Finding the right electric guitar for you is a very personal choice. Your guitar is the tool with which you’ll explore the outer reaches of your musical ability, so it figures you want something you can bond with. Thankfully, the best electric guitar under $/£1,000 market is chock full of awesome guitars that will give you the platform to do just that.
We’ve rounded up a selection of some of the finest examples out there today, with models to suit most genres, budgets and playing styles. From blues to shred, via classic rock and indie, there is a guitar for you out there and we’re happy to help you find it. Let’s take a look at some of the best electric guitars under $/£1,000 right now.
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What is the best electric guitar under $/£1,000?
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Given that there are so many incredible electric guitars under £/$1,000, it’s hard to choose one as being the best. If we had to name one that covers the most bases, we’d opt for the PRS S2 Standard on account of the quite stunning levels of quality on offer. The S2 is equally at home across a range of genres, and the build quality is exceptional.
Special nod also to the ESP LTD EC-1000, on account of its superb metal tones and top-tier electric guitar pickup selections.
Best electric guitars under $/£1,000: buying advice
Having a budget ceiling of £/$1k to play with gives you, the buyer, a lot of choice. For the purposes of this list, we’ll skip over the entry-level market because, while there are some superb models in that bracket (and we have buyer’s guides looking at the best electric guitars for beginners and the best acoustic guitars for beginners), the levels of quality and craftsmanship do jump quite noticeably as you approach the four-figure mark.
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When you’re looking in this sort of region, it’s safe to assume you’re relatively established as a player. You likely have an idea of what you like, and what you don’t, and understand quite clearly what you’re looking for. Perhaps you’ve been playing a few years and are looking to upgrade from your beginner/intermediate axe. You could play it safe, and simply look for a ‘better’ version of what you have already. Or, alternatively, you could look to branch out and expand your musical horizons. Certain ‘premium’ brands like Gibson and Reverend start cropping up just under the $/£1k mark, so it may be you could invest in something with serious guitar kudos.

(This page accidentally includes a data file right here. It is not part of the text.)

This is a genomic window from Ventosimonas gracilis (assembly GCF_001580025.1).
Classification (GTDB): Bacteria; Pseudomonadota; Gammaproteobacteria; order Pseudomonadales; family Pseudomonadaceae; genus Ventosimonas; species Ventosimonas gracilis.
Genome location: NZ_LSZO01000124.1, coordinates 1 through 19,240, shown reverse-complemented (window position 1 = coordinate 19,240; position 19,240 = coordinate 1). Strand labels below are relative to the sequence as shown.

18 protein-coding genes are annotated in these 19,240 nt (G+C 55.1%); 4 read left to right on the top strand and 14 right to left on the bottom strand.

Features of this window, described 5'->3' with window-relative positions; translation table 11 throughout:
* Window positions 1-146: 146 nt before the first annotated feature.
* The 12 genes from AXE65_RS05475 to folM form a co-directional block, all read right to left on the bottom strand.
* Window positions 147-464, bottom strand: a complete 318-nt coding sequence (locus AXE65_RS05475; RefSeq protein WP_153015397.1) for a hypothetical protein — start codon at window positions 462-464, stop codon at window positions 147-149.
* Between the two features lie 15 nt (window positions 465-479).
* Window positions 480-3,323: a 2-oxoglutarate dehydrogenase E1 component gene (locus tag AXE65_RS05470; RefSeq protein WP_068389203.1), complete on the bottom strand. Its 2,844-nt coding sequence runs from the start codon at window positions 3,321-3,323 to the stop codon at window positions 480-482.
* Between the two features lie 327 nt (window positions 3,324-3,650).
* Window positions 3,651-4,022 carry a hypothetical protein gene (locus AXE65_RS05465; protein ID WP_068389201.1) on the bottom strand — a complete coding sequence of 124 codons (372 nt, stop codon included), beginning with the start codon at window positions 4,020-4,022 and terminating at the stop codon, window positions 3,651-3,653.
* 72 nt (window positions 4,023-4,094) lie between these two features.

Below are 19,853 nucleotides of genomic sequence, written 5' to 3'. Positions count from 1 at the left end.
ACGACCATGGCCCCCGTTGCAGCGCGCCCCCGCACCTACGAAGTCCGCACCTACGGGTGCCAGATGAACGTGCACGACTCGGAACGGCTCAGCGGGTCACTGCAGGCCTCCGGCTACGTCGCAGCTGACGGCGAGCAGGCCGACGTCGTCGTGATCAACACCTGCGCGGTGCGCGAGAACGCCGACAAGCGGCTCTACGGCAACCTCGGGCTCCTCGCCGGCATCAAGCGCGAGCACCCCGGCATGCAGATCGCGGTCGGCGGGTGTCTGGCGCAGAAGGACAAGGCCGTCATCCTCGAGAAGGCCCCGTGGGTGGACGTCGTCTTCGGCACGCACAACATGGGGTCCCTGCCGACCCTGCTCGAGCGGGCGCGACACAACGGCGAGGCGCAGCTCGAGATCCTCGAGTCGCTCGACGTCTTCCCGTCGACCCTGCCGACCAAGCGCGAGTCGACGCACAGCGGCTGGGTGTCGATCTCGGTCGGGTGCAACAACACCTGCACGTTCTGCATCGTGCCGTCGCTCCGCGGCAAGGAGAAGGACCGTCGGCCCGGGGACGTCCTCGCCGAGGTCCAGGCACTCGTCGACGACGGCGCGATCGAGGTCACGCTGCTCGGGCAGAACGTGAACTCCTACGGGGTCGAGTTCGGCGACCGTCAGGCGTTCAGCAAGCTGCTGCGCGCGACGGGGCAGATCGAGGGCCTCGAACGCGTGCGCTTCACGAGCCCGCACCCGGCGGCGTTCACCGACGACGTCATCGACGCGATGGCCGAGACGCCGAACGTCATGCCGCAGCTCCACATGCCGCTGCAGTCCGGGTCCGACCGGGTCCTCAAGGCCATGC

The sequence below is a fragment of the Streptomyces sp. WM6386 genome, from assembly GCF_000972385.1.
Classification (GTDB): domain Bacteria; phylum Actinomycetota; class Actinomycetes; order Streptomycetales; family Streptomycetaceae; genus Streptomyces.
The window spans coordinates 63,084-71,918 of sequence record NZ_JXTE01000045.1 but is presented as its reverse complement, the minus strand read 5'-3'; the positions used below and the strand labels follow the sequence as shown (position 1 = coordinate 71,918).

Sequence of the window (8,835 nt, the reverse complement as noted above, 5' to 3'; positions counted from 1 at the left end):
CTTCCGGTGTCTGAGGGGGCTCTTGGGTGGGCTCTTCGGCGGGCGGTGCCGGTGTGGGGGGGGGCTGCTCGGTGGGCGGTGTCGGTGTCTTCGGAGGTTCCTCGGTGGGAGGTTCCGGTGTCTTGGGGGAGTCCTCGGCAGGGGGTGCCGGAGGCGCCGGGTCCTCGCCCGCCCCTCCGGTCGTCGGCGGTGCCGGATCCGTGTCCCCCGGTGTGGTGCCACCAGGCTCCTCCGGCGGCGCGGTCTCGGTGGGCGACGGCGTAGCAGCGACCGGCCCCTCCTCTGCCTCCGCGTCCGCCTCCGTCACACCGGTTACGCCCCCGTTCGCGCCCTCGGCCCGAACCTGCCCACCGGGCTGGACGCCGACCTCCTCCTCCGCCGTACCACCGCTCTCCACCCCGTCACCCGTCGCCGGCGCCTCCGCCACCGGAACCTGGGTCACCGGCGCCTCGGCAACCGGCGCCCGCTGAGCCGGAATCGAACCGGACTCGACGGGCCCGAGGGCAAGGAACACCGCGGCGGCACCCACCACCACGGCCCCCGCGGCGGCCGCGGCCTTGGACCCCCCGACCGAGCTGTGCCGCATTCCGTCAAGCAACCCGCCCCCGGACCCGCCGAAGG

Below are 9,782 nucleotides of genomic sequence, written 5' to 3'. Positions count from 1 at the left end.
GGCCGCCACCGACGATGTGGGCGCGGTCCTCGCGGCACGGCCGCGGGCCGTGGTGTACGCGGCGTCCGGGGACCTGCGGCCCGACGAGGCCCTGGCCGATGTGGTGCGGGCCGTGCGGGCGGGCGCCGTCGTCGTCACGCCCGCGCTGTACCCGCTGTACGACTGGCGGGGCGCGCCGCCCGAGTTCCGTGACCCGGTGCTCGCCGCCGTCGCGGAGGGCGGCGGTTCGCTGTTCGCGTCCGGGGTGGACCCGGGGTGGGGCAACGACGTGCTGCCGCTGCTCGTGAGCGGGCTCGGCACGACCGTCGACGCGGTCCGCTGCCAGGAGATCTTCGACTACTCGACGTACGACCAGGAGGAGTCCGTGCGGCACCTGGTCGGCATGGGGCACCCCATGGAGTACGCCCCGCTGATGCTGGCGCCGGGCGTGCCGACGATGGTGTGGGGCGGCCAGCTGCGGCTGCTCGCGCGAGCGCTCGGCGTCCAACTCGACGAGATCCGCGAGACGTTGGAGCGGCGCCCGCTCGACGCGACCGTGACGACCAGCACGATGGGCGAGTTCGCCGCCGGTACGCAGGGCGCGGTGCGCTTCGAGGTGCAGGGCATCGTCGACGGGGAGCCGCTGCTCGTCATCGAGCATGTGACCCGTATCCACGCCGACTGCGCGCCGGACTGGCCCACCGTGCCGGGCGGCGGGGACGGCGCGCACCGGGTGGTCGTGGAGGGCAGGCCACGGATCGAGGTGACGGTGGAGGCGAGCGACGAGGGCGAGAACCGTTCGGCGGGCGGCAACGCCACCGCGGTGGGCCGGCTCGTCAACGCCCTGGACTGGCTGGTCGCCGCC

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Tonally you can reasonably expect guitars in this bracket to be a cut above entry-level models. This extends to build quality too; while most (if not all) modern guitars are built to exceptionally high standards, when you start looking north of $/£500 you can assume the care and attention to detail will be higher than with cheaper models. Here’s a few great examples to point you in the right direction.
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The best electric guitars under $/£1,000 today
The PRS SE range has offered solid, well-built, great-sounding guitars for years now, and the PRS SE Custom 24 is a perfect example. This Korean-built mass of maple, mahogany and rosewood is a classy-looking guitar. It’s a wonderful instrument to play too – PRS's expertise making eye-wateringly expensive guitars is evident from the moment you pick it up. The bridge, for example, has a noticeably low profile. This makes palm-muting a much more pleasant experience, especially if you’re used to chugging away on a Floyd Rose-style bridge.
A lot has been made of the SE Custom’s pickups; 2017 models added Korean-made versions of the 85/15 pups used on the more expensive American Core line, dubbed “the perfect pickup” by Paul Reed Smith himself. Largely, they live up to that promise; the bridge pickup is capable of some serious chunky metal tones, which retain definition and clarity even at absurd levels of gain.